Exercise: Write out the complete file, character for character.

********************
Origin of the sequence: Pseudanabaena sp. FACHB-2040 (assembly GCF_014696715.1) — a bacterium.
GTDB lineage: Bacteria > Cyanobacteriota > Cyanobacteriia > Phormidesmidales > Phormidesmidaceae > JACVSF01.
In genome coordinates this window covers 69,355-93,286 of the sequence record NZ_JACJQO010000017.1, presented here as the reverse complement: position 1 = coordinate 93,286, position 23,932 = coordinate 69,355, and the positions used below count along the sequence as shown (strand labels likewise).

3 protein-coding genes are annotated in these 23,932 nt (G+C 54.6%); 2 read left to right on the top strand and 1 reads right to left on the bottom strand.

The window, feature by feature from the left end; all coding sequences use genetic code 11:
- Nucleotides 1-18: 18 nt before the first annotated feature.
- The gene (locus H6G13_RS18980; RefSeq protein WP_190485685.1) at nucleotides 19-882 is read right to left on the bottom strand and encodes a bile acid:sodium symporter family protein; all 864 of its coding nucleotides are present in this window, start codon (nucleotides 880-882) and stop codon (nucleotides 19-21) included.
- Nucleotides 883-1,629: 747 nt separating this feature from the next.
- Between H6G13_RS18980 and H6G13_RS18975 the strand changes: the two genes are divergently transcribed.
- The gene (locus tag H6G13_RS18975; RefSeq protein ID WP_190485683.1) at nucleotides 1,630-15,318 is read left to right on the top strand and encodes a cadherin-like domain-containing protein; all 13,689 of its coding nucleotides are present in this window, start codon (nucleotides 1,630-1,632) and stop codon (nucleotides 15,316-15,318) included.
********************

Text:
Origin of the sequence: Pseudanabaena sp. FACHB-2040 (assembly GCF_014696715.1) — a bacterium.
GTDB lineage: Bacteria > Cyanobacteriota > Cyanobacteriia > Phormidesmidales > Phormidesmidaceae > JACVSF01.
In genome coordinates this window covers 69,355-93,286 of the sequence record NZ_JACJQO010000017.1, presented here as the reverse complement: position 1 = coordinate 93,286, position 23,932 = coordinate 69,355, and the positions used below count along the sequence as shown (strand labels likewise).

3 protein-coding genes are annotated in these 23,932 nt (G+C 54.6%); 2 read left to right on the top strand and 1 reads right to left on the bottom strand.

The window, feature by feature from the left end; all coding sequences use genetic code 11:
- Nucleotides 1-18: 18 nt before the first annotated feature.
- The gene (locus H6G13_RS18980; RefSeq protein WP_190485685.1) at nucleotides 19-882 is read right to left on the bottom strand and encodes a bile acid:sodium symporter family protein; all 864 of its coding nucleotides are present in this window, start codon (nucleotides 880-882) and stop codon (nucleotides 19-21) included.
- Nucleotides 883-1,629: 747 nt separating this feature from the next.
- Between H6G13_RS18980 and H6G13_RS18975 the strand changes: the two genes are divergently transcribed.
- The gene (locus tag H6G13_RS18975; RefSeq protein ID WP_190485683.1) at nucleotides 1,630-15,318 is read left to right on the top strand and encodes a cadherin-like domain-containing protein; all 13,689 of its coding nucleotides are present in this window, start codon (nucleotides 1,630-1,632) and stop codon (nucleotides 15,316-15,318) included.